When a machine is powered-on for the first time on the manufacturing line, the installed RIP decides that the NVRAM 21 is uninitialized, and then proceeds to initialize and clear most of the NVRAM 21, including the change-from-SOP values and the margin adjustments. This initializing/clearing of the NVRAM 21 occurs before the RIP begins sending commands to the engine. So, now the machine has valid engine code in the flash 19 and an initialized, but cleared, NVRAM 21.
On every real POR that the engine executes, and on every warm boot operation (including the warm boot following an engine flash reprogramming), the engine will cause the correct and valid change-from-SOP values to be stored into the NVRAM 21. Therefore, in the manufacturing line scenario being described, immediately after the RIP has cleared NVRAM 21, the engine performs its first POR operation and causes valid change-from-SOP data to be stored into the NVRAM in the process. This satisfies the second required initial condition.
More specifically the sequence of commands that is sent by the RIP on every machine POR, and on every warm boot of the engine is shown in Table 1. This same sequence of commands applies to the warm boot that occurs after the flash 19 is reprogrammed in this sequence, the RIP processor 17 sends the engine the change-from SOP values that are currently stored in the NVRAM 21. If the NVRAM 21 values do not agree with the values that are contained within the engine code, then the engine processor 17 will send the correct values to the RIP, and the RIP processor 17 stores these new values in the NVRAM 21. This is shown as step number 14, in Table 1. As described in an earlier section, the engine asserts the Notify line, and then causes the RIP to send the Query Engine Private Data command. The engine returns the new/correct change-from-SOP values to the RIP as a few bytes of the engine's private data, and the RIP processor 17 stores this data into the NVRAM 21.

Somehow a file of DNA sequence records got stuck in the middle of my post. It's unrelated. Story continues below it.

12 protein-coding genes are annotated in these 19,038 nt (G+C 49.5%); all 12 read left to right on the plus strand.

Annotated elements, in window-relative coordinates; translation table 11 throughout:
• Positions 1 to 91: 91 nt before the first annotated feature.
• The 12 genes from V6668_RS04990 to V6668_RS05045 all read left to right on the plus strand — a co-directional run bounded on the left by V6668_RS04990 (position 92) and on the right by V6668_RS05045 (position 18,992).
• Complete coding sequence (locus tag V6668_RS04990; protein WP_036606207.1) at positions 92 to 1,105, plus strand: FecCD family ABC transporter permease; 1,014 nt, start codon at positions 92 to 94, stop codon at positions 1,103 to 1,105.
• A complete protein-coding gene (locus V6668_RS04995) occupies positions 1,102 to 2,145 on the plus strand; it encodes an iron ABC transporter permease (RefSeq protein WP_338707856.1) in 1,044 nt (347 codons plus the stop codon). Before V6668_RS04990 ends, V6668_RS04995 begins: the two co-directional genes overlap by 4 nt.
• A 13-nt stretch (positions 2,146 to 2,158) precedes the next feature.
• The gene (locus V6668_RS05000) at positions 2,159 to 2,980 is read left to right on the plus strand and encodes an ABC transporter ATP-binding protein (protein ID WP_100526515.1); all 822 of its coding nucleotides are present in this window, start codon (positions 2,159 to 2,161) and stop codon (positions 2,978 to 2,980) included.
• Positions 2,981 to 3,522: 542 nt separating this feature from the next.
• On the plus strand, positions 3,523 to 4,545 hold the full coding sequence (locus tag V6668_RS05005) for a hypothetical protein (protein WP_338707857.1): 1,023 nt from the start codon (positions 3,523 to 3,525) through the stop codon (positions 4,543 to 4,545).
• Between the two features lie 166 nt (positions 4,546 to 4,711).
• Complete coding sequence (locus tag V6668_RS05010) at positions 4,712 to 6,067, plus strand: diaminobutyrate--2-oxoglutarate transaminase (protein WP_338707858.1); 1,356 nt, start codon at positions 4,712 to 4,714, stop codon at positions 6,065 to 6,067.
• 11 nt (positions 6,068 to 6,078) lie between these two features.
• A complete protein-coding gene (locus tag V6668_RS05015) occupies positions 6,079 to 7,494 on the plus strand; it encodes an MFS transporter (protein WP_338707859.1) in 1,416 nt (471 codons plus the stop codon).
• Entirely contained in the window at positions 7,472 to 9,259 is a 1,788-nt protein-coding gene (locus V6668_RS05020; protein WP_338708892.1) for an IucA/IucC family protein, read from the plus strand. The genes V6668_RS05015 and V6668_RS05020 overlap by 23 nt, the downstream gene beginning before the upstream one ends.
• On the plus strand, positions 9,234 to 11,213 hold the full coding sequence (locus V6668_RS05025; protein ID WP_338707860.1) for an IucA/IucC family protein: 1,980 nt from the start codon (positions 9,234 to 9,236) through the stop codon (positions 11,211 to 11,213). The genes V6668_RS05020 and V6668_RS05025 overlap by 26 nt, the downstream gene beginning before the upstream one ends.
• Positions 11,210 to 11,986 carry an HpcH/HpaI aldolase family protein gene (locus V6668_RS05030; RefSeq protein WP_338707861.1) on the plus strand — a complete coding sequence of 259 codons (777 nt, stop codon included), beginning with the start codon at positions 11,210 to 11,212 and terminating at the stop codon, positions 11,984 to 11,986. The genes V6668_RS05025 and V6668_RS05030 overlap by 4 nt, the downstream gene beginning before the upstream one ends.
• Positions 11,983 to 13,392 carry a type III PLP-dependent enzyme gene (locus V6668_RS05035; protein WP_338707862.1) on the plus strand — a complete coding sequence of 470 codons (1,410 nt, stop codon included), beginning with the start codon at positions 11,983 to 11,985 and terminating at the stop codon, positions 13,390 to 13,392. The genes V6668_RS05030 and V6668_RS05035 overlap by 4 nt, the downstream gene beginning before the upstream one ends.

The engine updates the change-from-SOP values in NVRAM 21 this way on every boot operation.
Finally, with respect to the manufacturing process, printer 1 has, at this point, valid engine code in the flash memory 19 and valid change-from-SOP values in the NVRAM 21. An assembly line operator now sets the correct print registration by entering margin adjustment values through a key 27 of the control panel 23 until the print registration is correct. So, the third initial condition is now met. All of the required initial conditions are in place for the invention algorithm to perform correctly on subsequent engine flash programming operations, as described in the previous section.
This process that is used for manufacturing the preferred printer 1 is not the only sequence of events that will set-up a printer with the required initial conditions for our algorithm. For instance, if the engine flash contained no code on the first machine power-on on the manufacturing line, then the engine flash may be programmed at that time with its initial code load. The RIP software and engine boot code support programming an initially unprogrammed engine flash memory. After the initial engine code load is programmed, the subsequent warm boot will store valid change-from-SOP values into the NVRAM 21, and then an operator will set the print registration.
Alternatives within the spirit and scope of this invention will be apparent and may be anticipated.
The details of this invention will be described in connection with the accompanying drawing, in which is illustrative of a printer employing this invention.
This invention relates to apparatus controlled by software stored in the apparatus and executed by a central data processor such as a microprocessor. Typical of such an apparatus is a laser printer or ink jet printer. Control of such apparatus is modified by changing the stored control code, but this has typically required a physical change of the memory. This invention makes possible the effective change by use of flash memory which is programmable random access memory comparable in cost and function to standard dynamic random access memory (commonly known as DRAM).
Control code for apparatus is now not changed after it leaves the factory or is changed completely without regard to any operator-input or unique-adjustment code. A prior network adapter sold by the assignee of this invention contains its control code in flash memory and that code is revised in total by simply changing the code in flash memory. U.S. Pat. No. 5,321,840 to Ahlin et al transmits revision code to special purpose personal computers from host to flash memory. Neither this patent nor the network adapter involves revising control data in non volatile memory (NVRAM) as does this invention.